In 2004 St. Boniface Church opened its doors to homeless people in need of shelter as part of a project called Gubbio Project, initiated by Church Father Louis Vitale and community activist Shelly Roder. Since then, hundreds of people have walked through the church every day and slept in the pews covered with blankets by staff.
Everyone who shows up is welcomed, respected and treated with dignity. When entering the church, no questions are asked of our guests, and there is no effort to remove entry barriers, registration sheets or admission forms.
This sends a powerful message to our unaccommodated neighbors that they are essentially part of the community and should not be thrown out of the house to come to worship. It also sends the message that everyone can participate in Mass in the community, even those who are tired, poor, mentally ill, wet, cold, etc. Only 2-3% of the church is reserved for necessary projects, but the church opens every day to all local churchgoers.
People who pass through the facility are not treated like prisoners as is the case with many homeless shelters, and 95 percent of the respondents say that the shelter is secure and very, very different. Homeless people are treated kindly despite numerous attempts to force them into laws to prevent the spread of disease. Activists say such laws criminalize homeless people.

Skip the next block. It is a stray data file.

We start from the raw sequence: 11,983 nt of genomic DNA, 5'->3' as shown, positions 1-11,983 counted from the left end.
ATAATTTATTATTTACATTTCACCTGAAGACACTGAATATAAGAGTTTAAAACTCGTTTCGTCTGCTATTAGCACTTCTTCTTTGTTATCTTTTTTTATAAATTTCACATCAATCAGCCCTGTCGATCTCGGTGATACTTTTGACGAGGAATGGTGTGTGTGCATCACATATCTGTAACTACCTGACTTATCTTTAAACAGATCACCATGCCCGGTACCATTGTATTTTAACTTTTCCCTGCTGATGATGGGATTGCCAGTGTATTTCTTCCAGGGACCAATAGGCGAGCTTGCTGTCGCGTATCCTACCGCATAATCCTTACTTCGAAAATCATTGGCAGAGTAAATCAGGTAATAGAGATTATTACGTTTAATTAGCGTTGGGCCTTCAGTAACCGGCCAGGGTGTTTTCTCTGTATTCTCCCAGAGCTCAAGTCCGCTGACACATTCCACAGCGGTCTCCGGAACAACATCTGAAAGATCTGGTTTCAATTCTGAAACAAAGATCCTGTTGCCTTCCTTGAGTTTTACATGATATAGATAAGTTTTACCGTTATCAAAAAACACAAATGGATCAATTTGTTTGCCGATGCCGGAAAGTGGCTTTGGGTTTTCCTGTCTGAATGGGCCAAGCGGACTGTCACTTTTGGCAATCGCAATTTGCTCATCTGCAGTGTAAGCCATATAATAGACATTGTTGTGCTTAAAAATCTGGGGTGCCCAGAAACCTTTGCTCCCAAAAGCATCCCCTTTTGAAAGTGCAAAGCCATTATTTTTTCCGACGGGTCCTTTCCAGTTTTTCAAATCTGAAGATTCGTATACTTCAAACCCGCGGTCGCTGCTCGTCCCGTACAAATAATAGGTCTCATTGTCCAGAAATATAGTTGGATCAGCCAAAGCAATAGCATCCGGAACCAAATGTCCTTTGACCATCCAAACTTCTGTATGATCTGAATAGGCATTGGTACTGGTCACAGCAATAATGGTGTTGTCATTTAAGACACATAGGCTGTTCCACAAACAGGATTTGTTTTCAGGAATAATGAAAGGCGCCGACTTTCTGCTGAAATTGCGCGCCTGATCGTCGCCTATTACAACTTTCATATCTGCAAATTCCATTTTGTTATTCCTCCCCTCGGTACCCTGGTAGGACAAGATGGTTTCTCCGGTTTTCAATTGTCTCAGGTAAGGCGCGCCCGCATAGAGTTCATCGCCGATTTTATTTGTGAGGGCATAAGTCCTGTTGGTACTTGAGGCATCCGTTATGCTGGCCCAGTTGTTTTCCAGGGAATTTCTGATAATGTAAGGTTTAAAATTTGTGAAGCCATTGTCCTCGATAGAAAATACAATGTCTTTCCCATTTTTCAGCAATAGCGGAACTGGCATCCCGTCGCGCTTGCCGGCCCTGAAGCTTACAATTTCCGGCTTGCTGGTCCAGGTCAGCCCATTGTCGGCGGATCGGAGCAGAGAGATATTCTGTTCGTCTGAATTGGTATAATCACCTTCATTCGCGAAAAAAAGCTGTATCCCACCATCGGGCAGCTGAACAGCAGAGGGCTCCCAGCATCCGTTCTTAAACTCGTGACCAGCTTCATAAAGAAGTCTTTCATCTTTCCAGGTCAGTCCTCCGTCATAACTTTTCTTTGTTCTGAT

According to Mark Lane:
“It means they are criminalizing homelessness. They’ve created four laws against the homeless. No camping, no sleeping in cars, no panhandling and no feeding the homeless”.
We cannot solve this problem by ignoring it, we must choose to help the homeless. This Church is a living example of how goodness, care and benevolence are underestimated virtues. We live in a cruel world, and it seems that many of us have forgotten the value of goodness.